The expected range on 73 miles per charge appears spot on based on actual reported mileage. If you go 15,000 @ 73 per charge, then you would need to pay for 205 charges. Lets say each charge requires 20 KWh and you pay 13.7 cents per KWh. That works out to about $561 dollars.

    And finally if you pay for 20 KWh to go 73 miles, that is 146 MPGe. :)

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  8. Carcus says:

    Is this EPA sticker measuring wall to wheels or battery to wheels?

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  9. bt says:

    SeattleWA is likely close to the reality the Volt will be rated at.

    Just seems to me the EPA had a chance to think outside the box on this one, but just couldn’t get out of the barrel(petro type) in its mindset.

    Chalk this one up to ‘lost opportunity.’

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  10. Carcus says:

    Somebody’s going to have to help me with the math here:

    $561/year divided by .12/kwh = 4,675 kwh/year or 4,675,000 wh/year.

    4,675,000 wh / 15,000 miles = 311.67 wh/mile.

    I can’t get 311.67 wh/mile to work into any of the other MPGe numbers at 33.7kwhs per gallon. (you’d think this would work off of the 99 mpge combined) ?????

    /surely all of this is based off of wall to wheels, if they are going to put a $ value on kwh’s then you are going to pay at the wall, not at the battery. It wouldn’t make any sense to mix in cost estimates unless you are talking about wall to wheels.

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  11. Carcus says:

    add,……

    311.67 wh/mile works out to 108.1 mpgE. That is of course higher than any of the 106/92/99 mpgE ratings (city/hwy/combined) given on the sticker. So how did they figure it was going to take $561 worth of electricity to travel 15,000 miles if they are valuing electricity at .12/kwh?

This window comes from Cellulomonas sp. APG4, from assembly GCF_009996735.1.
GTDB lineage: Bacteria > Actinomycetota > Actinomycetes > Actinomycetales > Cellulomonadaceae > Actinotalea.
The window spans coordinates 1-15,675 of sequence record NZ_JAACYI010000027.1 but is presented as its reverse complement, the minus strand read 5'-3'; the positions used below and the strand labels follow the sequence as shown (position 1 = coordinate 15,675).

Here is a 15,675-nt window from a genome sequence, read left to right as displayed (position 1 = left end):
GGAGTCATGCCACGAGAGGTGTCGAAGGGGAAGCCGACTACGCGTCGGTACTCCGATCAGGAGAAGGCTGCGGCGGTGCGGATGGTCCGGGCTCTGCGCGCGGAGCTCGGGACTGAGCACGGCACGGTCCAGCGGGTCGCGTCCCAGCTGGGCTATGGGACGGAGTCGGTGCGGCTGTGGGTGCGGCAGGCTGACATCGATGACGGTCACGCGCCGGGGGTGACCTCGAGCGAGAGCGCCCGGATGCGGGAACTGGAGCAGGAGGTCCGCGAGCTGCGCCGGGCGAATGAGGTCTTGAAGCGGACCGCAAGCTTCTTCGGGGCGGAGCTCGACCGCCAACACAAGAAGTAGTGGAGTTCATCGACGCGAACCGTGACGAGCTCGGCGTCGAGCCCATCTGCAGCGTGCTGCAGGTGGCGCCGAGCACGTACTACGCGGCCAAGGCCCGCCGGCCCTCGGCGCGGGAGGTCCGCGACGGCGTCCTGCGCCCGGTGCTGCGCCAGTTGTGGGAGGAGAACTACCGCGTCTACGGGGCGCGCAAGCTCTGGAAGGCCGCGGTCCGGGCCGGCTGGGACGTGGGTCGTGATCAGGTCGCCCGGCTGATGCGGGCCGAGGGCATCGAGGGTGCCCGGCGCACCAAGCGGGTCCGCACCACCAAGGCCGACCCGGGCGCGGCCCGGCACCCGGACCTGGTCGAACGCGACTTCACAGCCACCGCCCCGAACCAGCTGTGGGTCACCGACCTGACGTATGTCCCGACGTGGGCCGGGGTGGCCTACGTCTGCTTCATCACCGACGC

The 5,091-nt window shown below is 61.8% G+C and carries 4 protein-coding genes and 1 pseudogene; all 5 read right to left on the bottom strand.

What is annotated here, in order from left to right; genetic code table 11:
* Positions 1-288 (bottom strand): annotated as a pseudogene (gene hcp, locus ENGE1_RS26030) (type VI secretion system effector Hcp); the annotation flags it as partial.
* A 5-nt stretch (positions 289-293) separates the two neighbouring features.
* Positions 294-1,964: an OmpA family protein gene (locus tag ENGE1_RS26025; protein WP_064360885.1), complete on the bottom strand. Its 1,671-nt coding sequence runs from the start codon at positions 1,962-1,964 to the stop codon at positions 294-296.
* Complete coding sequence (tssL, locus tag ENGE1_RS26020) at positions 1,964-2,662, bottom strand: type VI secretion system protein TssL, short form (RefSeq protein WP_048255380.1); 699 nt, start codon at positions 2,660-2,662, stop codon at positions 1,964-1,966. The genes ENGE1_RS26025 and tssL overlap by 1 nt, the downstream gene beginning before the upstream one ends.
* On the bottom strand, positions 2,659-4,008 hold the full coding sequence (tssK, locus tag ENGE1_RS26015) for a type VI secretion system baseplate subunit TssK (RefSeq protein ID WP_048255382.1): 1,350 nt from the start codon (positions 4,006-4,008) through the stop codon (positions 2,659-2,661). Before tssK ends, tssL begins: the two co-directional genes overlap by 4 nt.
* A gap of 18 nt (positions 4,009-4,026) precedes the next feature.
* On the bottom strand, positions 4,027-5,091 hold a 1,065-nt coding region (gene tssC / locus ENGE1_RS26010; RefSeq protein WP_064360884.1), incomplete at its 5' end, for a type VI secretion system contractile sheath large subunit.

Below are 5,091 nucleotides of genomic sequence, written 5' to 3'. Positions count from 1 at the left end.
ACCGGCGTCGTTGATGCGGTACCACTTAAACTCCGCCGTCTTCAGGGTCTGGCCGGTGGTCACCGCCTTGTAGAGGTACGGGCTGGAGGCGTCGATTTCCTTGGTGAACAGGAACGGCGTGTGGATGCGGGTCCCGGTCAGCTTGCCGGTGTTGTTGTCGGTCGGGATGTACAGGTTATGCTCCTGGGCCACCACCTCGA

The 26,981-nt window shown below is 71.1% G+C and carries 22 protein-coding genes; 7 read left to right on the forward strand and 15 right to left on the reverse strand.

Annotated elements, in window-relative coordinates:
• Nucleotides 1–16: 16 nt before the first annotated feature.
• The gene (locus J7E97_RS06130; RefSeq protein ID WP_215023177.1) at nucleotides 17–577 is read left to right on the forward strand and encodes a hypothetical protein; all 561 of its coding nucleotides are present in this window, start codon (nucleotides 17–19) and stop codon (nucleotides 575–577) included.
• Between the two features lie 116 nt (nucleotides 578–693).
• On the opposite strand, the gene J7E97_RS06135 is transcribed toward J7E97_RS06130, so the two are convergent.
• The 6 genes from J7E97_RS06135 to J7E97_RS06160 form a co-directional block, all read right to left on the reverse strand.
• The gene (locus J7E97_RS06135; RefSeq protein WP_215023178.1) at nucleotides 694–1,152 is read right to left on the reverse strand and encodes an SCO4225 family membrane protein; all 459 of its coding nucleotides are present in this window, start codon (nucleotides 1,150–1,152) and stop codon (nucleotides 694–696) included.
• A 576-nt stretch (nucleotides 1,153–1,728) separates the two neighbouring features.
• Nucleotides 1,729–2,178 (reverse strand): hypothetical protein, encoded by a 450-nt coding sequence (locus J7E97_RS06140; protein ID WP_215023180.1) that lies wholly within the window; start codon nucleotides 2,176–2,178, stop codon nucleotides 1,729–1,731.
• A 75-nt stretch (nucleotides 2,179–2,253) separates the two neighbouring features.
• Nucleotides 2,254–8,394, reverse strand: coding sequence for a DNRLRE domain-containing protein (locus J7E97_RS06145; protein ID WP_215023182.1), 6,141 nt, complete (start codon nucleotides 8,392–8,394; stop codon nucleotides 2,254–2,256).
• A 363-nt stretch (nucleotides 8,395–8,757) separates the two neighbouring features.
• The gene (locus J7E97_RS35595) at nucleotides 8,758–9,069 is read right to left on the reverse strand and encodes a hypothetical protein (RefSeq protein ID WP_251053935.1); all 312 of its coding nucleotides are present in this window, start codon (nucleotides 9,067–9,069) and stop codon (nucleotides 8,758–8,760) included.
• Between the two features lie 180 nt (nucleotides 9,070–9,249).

/must be something I’m missing here

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  12. DonC says:

    Is this EPA sticker measuring wall to wheels or battery to wheels?

    Wall to wheels. 15,000 miles. 5100 kWh for 15,000 miles. $.11/kWh. $561 per year.

      (Quote)

  13. DonC says:

    The expected range on 73 miles per charge appears spot on based on actual reported mileage. If you go 15,000 @ 73 per charge, then you would need to pay for 205 charges. Lets say each charge requires 20 KWh and you pay 13.7 cents per KWh. That works out to about $561 dollars.

    Range is battery to wheels but kWh/100 miles is wall to wheels. So to go 15,000 miles you’d need 5100 kWh (15,000 miles/100 miles X 34 kWh). Mileage will of course vary. For me 5100 kWh would cost less than $175. Just depends on your situation.

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  14. GXT says:

    Wall to wheels. 15,000 miles. 5100 kWh for 15,000 miles. $.11/kWh. $561 per year.  (Quote)

    That works out, but the sticker clearly says the cost is based on $.12/kWh, not .11. So how did they come up with $561?

      (Quote)

  15. DonC says:

    That works out, but the sticker clearly says the cost is based on $.12/kWh, not .11. So how did they come up with $561?